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Peggy looks at Don immediately when mankind steps on the moon, because she knows this moment means more to him than it does to her. When you understand someone, when you really, really get someone, the human brain allows you to experience life through their eyes as much as yours. And that feeling — when you both interact with the world in the same way — that’s where happiness and love really exist.

And that’s what the Burger Chef pitch is about. Peggy sees a future where everything we do is based on connecting with each other. The nuclear family is too insulated for social animals. 

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1961 was the year everything started to change. 1969 is the year we landed on the moon. A lot of our nation’s worst tragedies happened between them, but we evolved as a society.

And Mad Men shows us what it’s done for Don’s kids. After the moon landing, Don calls home in hopes of hearing an eager child feeling excited about the future. What he gets is a teenage Sally who wants to disconnect. She parrots the apathetic jock, saying that the moon landing was a waste of money. But Don won’t have it.

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Don tells her not to be cynical because he already went down that road, and Rachel Menken recognized it in him. He has to make sure his daughter doesn’t detach like he did. The worst thing we can do is cut ourselves off from feeling. It’s so easy to be apathetic. It’s so easy to see the world laid out in front of you the way other people live it.  But no one is above existing, or optimism, or feeling like everything going to be okay. We’re just one species on one planet together. And that’s why Sally looks to the stars.

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Sally connects with the smart brother because he cares about something instead of rolling his eyes.  She chooses brains over braun. The best thing about human evolution is that it allowed our minds to love people with similar minds, and not base our attraction on optimal mating attributes.

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That’s the end of gender norms. That’s the beginning of a new America. One where Pete Campbell is obsolete. One where Peggy Olson is as good as any man. One where Don Draper isn’t just a boy wishing he was normal.

One where we can fall in love with an idea,

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or a person who understand us,

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or a beautiful story.

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And here to tell that story is Mad Men.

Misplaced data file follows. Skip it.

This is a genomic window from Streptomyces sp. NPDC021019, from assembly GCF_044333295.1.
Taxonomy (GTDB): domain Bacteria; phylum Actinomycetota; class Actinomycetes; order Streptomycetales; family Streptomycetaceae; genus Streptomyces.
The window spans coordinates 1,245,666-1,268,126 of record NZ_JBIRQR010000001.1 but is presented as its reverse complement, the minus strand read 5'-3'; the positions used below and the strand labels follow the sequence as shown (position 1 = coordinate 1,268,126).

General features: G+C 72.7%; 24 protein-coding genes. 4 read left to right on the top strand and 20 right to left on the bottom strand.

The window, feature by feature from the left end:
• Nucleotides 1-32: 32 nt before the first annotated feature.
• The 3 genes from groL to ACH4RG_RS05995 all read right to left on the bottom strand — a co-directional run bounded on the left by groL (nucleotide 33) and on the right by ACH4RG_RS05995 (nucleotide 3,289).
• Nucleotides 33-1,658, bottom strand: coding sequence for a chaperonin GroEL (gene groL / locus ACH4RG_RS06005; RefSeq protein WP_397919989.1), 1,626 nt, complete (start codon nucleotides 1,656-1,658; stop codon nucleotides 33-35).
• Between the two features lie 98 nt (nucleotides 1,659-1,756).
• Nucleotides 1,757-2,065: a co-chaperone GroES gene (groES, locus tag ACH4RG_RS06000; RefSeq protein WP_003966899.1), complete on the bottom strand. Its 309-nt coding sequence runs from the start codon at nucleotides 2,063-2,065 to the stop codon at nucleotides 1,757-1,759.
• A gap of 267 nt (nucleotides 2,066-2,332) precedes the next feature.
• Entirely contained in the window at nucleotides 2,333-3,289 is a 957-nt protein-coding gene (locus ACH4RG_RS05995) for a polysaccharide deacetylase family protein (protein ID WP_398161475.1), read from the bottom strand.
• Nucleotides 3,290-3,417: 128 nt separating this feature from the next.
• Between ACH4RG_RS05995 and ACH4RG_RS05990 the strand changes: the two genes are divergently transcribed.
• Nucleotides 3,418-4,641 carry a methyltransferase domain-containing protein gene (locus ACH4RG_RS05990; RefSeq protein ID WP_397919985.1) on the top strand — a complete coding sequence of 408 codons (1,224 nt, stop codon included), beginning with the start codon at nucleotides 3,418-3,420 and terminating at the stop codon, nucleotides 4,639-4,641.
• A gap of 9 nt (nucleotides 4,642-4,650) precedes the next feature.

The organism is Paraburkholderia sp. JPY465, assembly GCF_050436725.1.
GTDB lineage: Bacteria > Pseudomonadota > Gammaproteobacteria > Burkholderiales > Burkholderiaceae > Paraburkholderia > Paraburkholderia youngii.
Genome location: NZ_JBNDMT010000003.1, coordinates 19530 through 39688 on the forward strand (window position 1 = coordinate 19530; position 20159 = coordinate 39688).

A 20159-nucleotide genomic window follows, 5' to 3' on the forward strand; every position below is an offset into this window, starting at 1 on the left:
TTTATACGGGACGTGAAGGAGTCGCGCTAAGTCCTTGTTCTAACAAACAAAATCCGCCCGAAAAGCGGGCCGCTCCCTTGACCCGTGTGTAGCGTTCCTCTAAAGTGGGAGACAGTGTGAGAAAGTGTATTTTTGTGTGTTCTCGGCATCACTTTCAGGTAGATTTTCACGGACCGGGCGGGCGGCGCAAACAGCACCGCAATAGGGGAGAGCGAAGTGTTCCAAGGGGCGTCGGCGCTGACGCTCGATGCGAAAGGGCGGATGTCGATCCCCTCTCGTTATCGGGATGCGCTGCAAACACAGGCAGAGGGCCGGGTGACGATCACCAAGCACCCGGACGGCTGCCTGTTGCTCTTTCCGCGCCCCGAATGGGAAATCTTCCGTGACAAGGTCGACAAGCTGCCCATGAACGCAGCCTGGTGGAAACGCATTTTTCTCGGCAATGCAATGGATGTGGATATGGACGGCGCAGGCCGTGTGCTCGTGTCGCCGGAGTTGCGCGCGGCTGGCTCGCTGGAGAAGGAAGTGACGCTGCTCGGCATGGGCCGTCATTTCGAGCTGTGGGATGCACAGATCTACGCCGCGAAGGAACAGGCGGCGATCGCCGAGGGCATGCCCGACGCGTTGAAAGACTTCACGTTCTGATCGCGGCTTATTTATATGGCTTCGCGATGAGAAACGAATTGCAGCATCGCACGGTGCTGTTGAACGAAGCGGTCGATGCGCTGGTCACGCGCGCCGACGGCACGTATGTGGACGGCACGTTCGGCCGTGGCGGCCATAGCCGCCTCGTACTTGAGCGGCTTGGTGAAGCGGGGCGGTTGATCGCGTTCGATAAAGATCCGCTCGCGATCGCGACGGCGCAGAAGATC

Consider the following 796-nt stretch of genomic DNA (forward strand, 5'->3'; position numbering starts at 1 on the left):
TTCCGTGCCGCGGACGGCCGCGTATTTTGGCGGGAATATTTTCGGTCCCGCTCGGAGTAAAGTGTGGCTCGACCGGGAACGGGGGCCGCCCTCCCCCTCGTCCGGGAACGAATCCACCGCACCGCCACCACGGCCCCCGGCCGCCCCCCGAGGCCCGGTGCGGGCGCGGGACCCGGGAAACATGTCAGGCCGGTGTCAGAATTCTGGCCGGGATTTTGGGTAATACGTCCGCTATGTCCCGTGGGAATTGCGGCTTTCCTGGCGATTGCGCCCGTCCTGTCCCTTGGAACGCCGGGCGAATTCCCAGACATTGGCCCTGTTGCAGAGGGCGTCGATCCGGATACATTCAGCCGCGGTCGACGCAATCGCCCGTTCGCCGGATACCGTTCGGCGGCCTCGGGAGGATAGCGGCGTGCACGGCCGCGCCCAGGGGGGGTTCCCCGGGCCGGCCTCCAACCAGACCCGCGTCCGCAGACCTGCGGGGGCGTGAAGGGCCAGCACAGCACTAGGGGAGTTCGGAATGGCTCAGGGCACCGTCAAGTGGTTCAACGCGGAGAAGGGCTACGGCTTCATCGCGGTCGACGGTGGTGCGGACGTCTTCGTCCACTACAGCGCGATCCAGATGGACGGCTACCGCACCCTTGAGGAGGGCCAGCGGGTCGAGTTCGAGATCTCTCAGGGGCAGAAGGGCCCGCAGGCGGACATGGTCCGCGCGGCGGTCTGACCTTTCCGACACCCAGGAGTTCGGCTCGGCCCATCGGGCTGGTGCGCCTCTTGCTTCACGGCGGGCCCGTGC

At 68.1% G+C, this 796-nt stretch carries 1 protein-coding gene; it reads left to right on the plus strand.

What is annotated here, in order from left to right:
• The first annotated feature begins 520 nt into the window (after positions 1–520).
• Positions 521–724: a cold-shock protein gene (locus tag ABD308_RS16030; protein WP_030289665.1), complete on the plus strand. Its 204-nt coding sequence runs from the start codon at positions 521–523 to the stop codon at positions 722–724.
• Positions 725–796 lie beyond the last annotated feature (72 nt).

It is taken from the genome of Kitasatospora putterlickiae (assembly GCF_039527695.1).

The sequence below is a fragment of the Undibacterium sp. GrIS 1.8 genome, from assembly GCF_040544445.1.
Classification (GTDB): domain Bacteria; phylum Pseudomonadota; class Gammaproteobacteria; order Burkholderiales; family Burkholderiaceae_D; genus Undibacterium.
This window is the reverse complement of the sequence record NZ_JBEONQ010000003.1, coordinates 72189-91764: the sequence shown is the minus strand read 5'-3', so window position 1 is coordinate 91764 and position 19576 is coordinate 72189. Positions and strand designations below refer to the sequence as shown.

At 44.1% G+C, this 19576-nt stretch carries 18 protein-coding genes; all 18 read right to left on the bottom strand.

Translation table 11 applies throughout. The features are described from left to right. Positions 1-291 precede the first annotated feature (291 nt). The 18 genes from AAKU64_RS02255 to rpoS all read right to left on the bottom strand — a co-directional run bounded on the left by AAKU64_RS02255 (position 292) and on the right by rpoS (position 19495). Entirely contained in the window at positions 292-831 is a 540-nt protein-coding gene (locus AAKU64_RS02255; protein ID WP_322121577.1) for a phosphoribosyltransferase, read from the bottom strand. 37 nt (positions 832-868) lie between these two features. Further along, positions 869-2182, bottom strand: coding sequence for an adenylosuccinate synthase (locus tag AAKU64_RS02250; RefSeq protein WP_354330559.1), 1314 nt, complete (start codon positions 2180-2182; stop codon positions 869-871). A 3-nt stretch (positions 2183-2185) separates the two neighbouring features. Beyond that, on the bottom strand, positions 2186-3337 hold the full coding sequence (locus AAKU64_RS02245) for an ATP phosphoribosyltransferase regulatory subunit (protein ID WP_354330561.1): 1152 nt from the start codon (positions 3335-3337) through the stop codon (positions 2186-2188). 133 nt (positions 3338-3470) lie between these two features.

Because we’re starved for it.

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22 OKCupid Dealbreakers

Hi. So I couldn’t sleep and was browsing okc (as you doooooo) and realized how quickly I turned people down (not because of looks). So here’s a smattering of nope moments:

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(why did he even bother with the crucible and to kill a mocking bird??)

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(how much white bread does a person have to consume in order for their top 5 shows to be the mentalist, white collar, boston legal, modern family, and suits)

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(the progression)

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The LEGO Movie is Millennial Gospel

“Is this the line for The LEGO Movie?” we sheepishly asked a crowd of other 20-somethings in a line for a 9:50 showing of a kids’ movie at Williamsburg cinemas – yeah, it was. While not totally sold out, the semi-adult crowd filled up the theater, either totally bored on a Saturday night or curious about the early buzz from respectable critics.

Or maybe they were just 15 again like me.

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And while all 3D movies are fun in a certain state, this movie is one of those miraculous ones that acts like a drug – a movie that makes you totally happy. But why did it work?

The LEGO Movie re-affirms to millennials that yes, we are special. We are special. That’s the message. Keep repeating it – because it’s the only thing we can hold onto anymore. I’m special, you’re special, we’re all fucking special.

I’m not going to spoil the plot, but I will say it’s set in a dystopian universe, similar to The Truman Show or Wall*E. Our hero, Emmit, follows an instruction manual on “how to be happy” put forward by President Business – the instructions range from “wake up in the morning” to more sinister “buy overpriced coffee.” Everyone loves the song on the radio “Everything is Awesome” and everyone is happy in this idyllic world. They’re happy because they follow exactly what they’re told to do.

To get a taste, The Lonely Island wrote some verses:

I just heard the news
Everyone’s talking: Life is good!
‘Cause everything’s awesome
Awesome jobs and new opportunity
More free time for my awesome community
I feel more awesome than an awesome possum
Put my body in chocolate frosting
Three years later, washed out the frosting
Smelling like a possum, everything is awesome
Stepped in mud, got new brown shoes
It’s awesome to win and it’s awesome to lose

However, Emmit breaks routine when he meets a girl Lego who tells him he’s the chosen one – he’s special – something he’s never heard before. You’re immediately invested. Everyone loves a movie about non-conformity.